In a move to avoid an antitrust lawsuit filed by the California attorney general’s office, Amazon extended an offer to settle the dispute, promising to revise its seller notices and pricing policies to ensure that it does not demand price parity with other online platforms.
This development has now been revealed to have taken place one year ago, days before the state of California initiated legal action against the e-commerce giant, accusing it of contributing to “artificially high prices” for consumers, reported Bloomberg.
Bryson Bachman, Amazon’s lead competition lawyer, penned a letter dated September 13, 2022, addressed to the California attorney general’s office, expressing the company’s willingness to make the necessary policy changes. A previous letter expressing the offer, dated September 8, 2022, did not receive any response, Bachman revealed.
The core of California’s legal complaint, filed in September 2022, centered on Amazon’s merchant agreements. These agreements, according to the state, prevented sellers from offering lower prices on alternative websites, backed by stringent penalties for non-compliance. Amazon had indeed offered amendments to these policies to deter the California lawsuit, but Attorney General Rob Bonta deemed these adjustments unsatisfactory.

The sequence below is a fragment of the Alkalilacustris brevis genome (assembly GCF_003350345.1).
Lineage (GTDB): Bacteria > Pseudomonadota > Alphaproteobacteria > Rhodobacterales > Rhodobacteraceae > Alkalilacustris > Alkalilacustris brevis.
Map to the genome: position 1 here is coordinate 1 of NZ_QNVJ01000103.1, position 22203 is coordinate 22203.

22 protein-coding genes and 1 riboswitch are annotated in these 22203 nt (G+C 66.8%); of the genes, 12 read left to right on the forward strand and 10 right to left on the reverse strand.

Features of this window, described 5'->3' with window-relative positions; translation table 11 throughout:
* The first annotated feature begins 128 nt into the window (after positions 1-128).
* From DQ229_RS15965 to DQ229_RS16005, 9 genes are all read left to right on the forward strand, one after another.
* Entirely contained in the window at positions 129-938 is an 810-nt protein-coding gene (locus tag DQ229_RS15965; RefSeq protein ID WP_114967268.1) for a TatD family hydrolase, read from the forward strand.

Amazon is currently embroiled in legal disputes on multiple fronts, as it continues to contest the California lawsuit alongside a federal antitrust suit lodged a month earlier by the US Federal Trade Commission, with the support of 17 state attorneys general.
Read more: Amazon Must Face California Antitrust Suit
The California attorney general’s office has opted not to comment on Amazon’s settlement letters. On October 12, Attorney General Bonta remarked that Amazon had not made any efforts to resolve the case since the lawsuit was launched. This is in contrast to Amazon’s prior settlements of competition inquiries in Europe and the UK.
Bonta noted that Amazon had adopted a staunch approach of “fighting it the whole way,” despite California’s earlier attempts to engage in discussions with the company’s senior attorneys, including General Counsel David Zapolsky, before taking legal action.
Amazon, however, refuted the assertion that it had not offered to settle the case with California. According to Tim Doyle, an Amazon spokesperson, the company had presented multiple settlement proposals to the California Attorney General’s office, aiming to address concerns without burdening customers with higher prices. Doyle added, “Although we have not received any counteroffers from the California AG to date, we remain hopeful for constructive dialogue going forward.”
This lawsuit has its roots in a Bloomberg News report from three years ago, which exposed Amazon’s policies as pressuring sellers to raise their prices on competing platforms such as Walmart. The report revealed that Amazon would relegate products with lower prices on other platforms to the depths of its search results, discouraging such price differentials. A trial date for the lawsuit has been scheduled for 2026.
Source: BNN Bloomberg